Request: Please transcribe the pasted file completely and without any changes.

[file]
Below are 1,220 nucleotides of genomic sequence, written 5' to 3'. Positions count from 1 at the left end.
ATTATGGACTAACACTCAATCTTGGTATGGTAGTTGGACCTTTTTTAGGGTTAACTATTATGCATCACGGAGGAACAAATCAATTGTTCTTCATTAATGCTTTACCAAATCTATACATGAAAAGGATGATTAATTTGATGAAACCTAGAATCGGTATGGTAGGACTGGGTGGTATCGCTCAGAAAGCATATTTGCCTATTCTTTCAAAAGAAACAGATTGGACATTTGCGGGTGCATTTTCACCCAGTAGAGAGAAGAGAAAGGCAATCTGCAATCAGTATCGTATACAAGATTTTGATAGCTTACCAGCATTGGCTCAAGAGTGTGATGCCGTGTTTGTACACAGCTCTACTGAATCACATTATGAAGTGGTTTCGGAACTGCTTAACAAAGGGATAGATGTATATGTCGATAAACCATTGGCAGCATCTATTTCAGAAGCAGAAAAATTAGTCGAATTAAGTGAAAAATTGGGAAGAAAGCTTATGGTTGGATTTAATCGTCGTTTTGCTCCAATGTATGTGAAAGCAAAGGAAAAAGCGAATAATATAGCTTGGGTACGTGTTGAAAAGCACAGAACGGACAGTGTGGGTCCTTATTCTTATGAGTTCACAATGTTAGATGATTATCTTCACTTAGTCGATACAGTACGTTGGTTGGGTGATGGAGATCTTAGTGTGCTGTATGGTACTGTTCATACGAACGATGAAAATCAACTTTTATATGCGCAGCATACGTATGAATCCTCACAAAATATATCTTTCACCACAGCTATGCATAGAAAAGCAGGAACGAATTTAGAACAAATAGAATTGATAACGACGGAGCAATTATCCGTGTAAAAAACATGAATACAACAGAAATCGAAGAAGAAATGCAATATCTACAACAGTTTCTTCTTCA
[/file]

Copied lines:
Below are 1,220 nucleotides of genomic sequence, written 5' to 3'. Positions count from 1 at the left end.
ATTATGGACTAACACTCAATCTTGGTATGGTAGTTGGACCTTTTTTAGGGTTAACTATTATGCATCACGGAGGAACAAATCAATTGTTCTTCATTAATGCTTTACCAAATCTATACATGAAAAGGATGATTAATTTGATGAAACCTAGAATCGGTATGGTAGGACTGGGTGGTATCGCTCAGAAAGCATATTTGCCTATTCTTTCAAAAGAAACAGATTGGACATTTGCGGGTGCATTTTCACCCAGTAGAGAGAAGAGAAAGGCAATCTGCAATCAGTATCGTATACAAGATTTTGATAGCTTACCAGCATTGGCTCAAGAGTGTGATGCCGTGTTTGTACACAGCTCTACTGAATCACATTATGAAGTGGTTTCGGAACTGCTTAACAAAGGGATAGATGTATATGTCGATAAACCATTGGCAGCATCTATTTCAGAAGCAGAAAAATTAGTCGAATTAAGTGAAAAATTGGGAAGAAAGCTTATGGTTGGATTTAATCGTCGTTTTGCTCCAATGTATGTGAAAGCAAAGGAAAAAGCGAATAATATAGCTTGGGTACGTGTTGAAAAGCACAGAACGGACAGTGTGGGTCCTTATTCTTATGAGTTCACAATGTTAGATGATTATCTTCACTTAGTCGATACAGTACGTTGGTTGGGTGATGGAGATCTTAGTGTGCTGTATGGTACTGTTCATACGAACGATGAAAATCAACTTTTATATGCGCAGCATACGTATGAATCCTCACAAAATATATCTTTCACCACAGCTATGCATAGAAAAGCAGGAACGAATTTAGAACAAATAGAATTGATAACGACGGAGCAATTATCCGTGTAAAAAACATGAATACAACAGAAATCGAAGAAGAAATGCAATATCTACAACAGTTTCTTCTTCA